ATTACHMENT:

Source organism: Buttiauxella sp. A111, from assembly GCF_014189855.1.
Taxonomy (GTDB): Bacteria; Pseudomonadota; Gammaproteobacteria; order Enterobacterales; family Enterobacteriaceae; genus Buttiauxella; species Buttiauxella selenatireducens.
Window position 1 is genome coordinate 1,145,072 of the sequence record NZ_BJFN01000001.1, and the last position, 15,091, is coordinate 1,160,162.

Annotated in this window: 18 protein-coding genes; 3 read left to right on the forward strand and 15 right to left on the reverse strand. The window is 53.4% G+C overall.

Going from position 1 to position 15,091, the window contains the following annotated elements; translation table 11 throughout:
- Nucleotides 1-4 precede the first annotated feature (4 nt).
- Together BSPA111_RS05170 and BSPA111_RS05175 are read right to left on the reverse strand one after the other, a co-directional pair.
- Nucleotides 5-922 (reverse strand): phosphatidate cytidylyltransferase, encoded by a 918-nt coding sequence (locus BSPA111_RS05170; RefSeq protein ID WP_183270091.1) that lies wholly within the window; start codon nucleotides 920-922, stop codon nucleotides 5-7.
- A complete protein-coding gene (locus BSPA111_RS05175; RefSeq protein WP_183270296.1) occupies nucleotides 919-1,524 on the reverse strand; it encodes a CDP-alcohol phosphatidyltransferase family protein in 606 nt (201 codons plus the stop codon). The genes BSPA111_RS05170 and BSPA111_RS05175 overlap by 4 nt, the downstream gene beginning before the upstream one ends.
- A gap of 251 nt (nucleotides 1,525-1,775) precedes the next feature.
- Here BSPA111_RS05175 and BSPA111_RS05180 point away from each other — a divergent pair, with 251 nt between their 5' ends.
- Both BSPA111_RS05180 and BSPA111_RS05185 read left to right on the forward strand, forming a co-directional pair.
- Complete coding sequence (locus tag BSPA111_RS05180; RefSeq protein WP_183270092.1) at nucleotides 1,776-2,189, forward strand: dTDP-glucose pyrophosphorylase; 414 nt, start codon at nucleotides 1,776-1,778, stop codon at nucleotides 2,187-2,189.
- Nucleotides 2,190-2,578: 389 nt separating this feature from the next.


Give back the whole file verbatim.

Source organism: Buttiauxella sp. A111, from assembly GCF_014189855.1.
Taxonomy (GTDB): Bacteria; Pseudomonadota; Gammaproteobacteria; order Enterobacterales; family Enterobacteriaceae; genus Buttiauxella; species Buttiauxella selenatireducens.
Window position 1 is genome coordinate 1,145,072 of the sequence record NZ_BJFN01000001.1, and the last position, 15,091, is coordinate 1,160,162.

Annotated in this window: 18 protein-coding genes; 3 read left to right on the forward strand and 15 right to left on the reverse strand. The window is 53.4% G+C overall.

Going from position 1 to position 15,091, the window contains the following annotated elements; translation table 11 throughout:
- Nucleotides 1-4 precede the first annotated feature (4 nt).
- Together BSPA111_RS05170 and BSPA111_RS05175 are read right to left on the reverse strand one after the other, a co-directional pair.
- Nucleotides 5-922 (reverse strand): phosphatidate cytidylyltransferase, encoded by a 918-nt coding sequence (locus BSPA111_RS05170; RefSeq protein ID WP_183270091.1) that lies wholly within the window; start codon nucleotides 920-922, stop codon nucleotides 5-7.
- A complete protein-coding gene (locus BSPA111_RS05175; RefSeq protein WP_183270296.1) occupies nucleotides 919-1,524 on the reverse strand; it encodes a CDP-alcohol phosphatidyltransferase family protein in 606 nt (201 codons plus the stop codon). The genes BSPA111_RS05170 and BSPA111_RS05175 overlap by 4 nt, the downstream gene beginning before the upstream one ends.
- A gap of 251 nt (nucleotides 1,525-1,775) precedes the next feature.
- Here BSPA111_RS05175 and BSPA111_RS05180 point away from each other — a divergent pair, with 251 nt between their 5' ends.
- Both BSPA111_RS05180 and BSPA111_RS05185 read left to right on the forward strand, forming a co-directional pair.
- Complete coding sequence (locus tag BSPA111_RS05180; RefSeq protein WP_183270092.1) at nucleotides 1,776-2,189, forward strand: dTDP-glucose pyrophosphorylase; 414 nt, start codon at nucleotides 1,776-1,778, stop codon at nucleotides 2,187-2,189.
- Nucleotides 2,190-2,578: 389 nt separating this feature from the next.